21st Century sourcing: How workforce experts help healthcare providers solve clinician shortages

Over the past two years, a widening gap of unfilled jobs in healthcare has left providers scouring for quality clinical professionals to staff their facilities.

The supply-and-demand crisis threatens to worsen in years ahead: By 2024, healthcare will be the largest employer in the nation, with job openings totaling nearly 5.2 million, including more than 1 million nurses, 1 million technologists and technicians, 300,000 therapists and nearly 300,000 physicians and surgeons, according to the U.S. Bureau of Labor Statistics.

Healthcare systems are already struggling to fill their job openings today. In fact, the ratio of job openings to job hires is currently about 2:1, with nearly a half million open jobs going unfilled, according to the U.S. Bureau of Labor Statistics. The result is a stiff competitive market for qualified professionals, sometimes referred to as a war for talent in the healthcare industry.

Methods for reaching, engaging and activating clinicians have changed dramatically in the last few years. Gone are the days of posting a job on one career site and getting more applicants than you needed. The current super-heated competitive environment for healthcare professionals demands the most up-to-date approach.

Connecting with Candidates

Fortunately, processes and technologies for sourcing healthcare professionals have advanced to match the growing complexity of the healthcare industry. For example, AMN Healthcare has created the largest clinical talent database and the largest digital communications footprint, reaching out to candidates via an extensive communications umbrella that includes social media, mobile career sites, pay per click recruitment advertising, job alert texts, one-to-one email marketing automation and a personalized website experience. Casting this wide digital net allows engagement with clinicians whenever they are online.

Leveraging demographic profiles to communicate with clinical candidates is important to engaging quality clinical professionals. Older and younger clinicians use different online resources to search for jobs and gain information about employers. Physicians, nurses and allied professionals have preferred methods of researching opportunities as well. So, today's sourcing experts must understand which digital channels are most and least effective for reaching candidates so that recruitment investments aren't wasted. Once identified and engaged, potential candidates can then be assessed to gauge their suitability and readiness for available positions.

This is the step where a similarity exists to past sourcing methods – personal contact. Recruiters make contact with the candidates for specific job openings. However, the difference is that recruiters in 21st century sourcing possess a huge amount of information about candidates prior to first contact that was never before available. Today's recruiters should know about the role, career potential, system leadership and culture. They also are responsible for developing and sharing the healthcare systems' employment brand. Often, they have already matched a candidate to a specific role based on how well their skills and experience fit a particular position.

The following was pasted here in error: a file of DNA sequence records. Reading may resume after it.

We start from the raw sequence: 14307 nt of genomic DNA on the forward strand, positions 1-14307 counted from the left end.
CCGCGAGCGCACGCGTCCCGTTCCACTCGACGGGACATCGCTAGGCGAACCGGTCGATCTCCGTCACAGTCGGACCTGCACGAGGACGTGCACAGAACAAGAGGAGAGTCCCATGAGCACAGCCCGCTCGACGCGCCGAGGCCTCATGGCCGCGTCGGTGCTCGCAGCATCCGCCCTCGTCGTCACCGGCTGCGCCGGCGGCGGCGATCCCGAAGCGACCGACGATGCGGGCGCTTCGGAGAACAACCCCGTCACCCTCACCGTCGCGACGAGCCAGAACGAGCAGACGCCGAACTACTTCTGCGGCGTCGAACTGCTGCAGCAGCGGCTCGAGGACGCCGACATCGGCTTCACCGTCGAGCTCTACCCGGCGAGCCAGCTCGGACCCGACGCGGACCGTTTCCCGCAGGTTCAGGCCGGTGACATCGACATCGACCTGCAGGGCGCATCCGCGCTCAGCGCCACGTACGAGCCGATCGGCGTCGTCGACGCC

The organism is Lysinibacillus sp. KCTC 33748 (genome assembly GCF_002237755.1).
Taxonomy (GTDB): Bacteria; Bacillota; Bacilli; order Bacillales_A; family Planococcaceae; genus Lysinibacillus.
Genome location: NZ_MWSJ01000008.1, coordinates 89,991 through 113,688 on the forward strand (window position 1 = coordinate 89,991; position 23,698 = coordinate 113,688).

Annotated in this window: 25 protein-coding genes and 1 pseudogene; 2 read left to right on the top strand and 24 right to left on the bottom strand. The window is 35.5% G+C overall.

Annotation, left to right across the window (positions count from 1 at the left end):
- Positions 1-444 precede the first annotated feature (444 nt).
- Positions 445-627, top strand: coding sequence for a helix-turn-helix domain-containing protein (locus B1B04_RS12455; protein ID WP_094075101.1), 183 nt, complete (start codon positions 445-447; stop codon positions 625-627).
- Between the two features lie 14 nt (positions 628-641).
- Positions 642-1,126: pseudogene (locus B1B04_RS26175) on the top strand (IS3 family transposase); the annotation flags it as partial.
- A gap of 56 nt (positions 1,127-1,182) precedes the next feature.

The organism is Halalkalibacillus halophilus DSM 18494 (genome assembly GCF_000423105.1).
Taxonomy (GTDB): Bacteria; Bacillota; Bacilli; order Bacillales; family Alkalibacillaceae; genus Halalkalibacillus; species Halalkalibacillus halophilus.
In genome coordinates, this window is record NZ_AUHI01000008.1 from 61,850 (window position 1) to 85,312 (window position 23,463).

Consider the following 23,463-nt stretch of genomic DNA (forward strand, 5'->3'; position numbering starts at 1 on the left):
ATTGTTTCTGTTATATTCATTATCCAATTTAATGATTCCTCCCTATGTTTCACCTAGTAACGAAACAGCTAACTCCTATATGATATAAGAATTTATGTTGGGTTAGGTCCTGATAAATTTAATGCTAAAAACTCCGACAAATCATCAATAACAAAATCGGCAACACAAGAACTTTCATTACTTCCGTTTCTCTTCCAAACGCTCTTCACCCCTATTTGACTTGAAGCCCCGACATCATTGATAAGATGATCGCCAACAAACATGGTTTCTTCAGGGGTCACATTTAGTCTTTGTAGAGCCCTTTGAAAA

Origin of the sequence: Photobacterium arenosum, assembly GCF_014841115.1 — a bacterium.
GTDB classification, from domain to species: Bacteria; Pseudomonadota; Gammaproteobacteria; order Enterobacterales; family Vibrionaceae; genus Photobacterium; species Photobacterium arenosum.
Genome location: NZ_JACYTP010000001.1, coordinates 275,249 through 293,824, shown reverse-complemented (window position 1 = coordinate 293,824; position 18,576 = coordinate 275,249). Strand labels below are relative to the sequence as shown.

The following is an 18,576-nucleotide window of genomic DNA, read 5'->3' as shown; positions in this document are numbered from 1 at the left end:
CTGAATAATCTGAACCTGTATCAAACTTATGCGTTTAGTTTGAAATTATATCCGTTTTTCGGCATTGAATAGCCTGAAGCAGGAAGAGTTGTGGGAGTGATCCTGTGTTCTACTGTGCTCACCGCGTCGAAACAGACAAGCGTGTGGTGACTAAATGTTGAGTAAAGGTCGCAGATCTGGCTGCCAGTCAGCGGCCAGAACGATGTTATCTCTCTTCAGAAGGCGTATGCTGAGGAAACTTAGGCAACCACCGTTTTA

Driving these processes are analytics tools that can determine critical factors, such as matching geographic job sites with the locations of candidates most inclined to take jobs in that market. Or, which digital channels are the most cost effective for reaching candidates with a particular skill. Analytics also can dictate sourcing strategies for customized client campaigns, measuring success or the lack of it, which might necessitate a change in recruitment strategy or tactics. In fact, analytics can be used to guide and improve nearly every step in the clinical candidate sourcing process.

Patient Care Comes First

Patient-care organizations are very busy today converting to value-based care, containing costs, and improving quality while also expanding healthcare settings to cover populations. These vital initiatives leave little time or resources available to keep up with the rapidly changing recruitment and workforce solutions marketplace. Staffing and workforce solutions experts can remove the complexity and stress of sourcing in this extremely competitive marketplace, so that hospitals, health systems and other healthcare services can focus on getting and keeping people healthy.

With nearly 1 million healthcare jobs posted right now, and the expectation that this number will increase, the processes and technology for finding and engaging the right candidates are evolving rapidly. Healthcare staffing providers remain solely focused on alleviating the complex burden of staffing from healthcare organizations, while simultaneously assisting clinical candidates in navigating the overwhelming job market to the benefit of both parties.

Ralph Henderson, President of Professional Services and Staffing for AMN Healthcare, is responsible for leading client services and the sales and financial performance of AMN staffing businesses that comprise nurse, allied, locum tenens, interim leadership and executive search.

Learn more:

Progressive Solutions for Filling Healthcare Jobs

Reducing the Nursing Shortage by Taking Residency & Fellowship Programs to the Next Level

How to Succeed in the War for Talent

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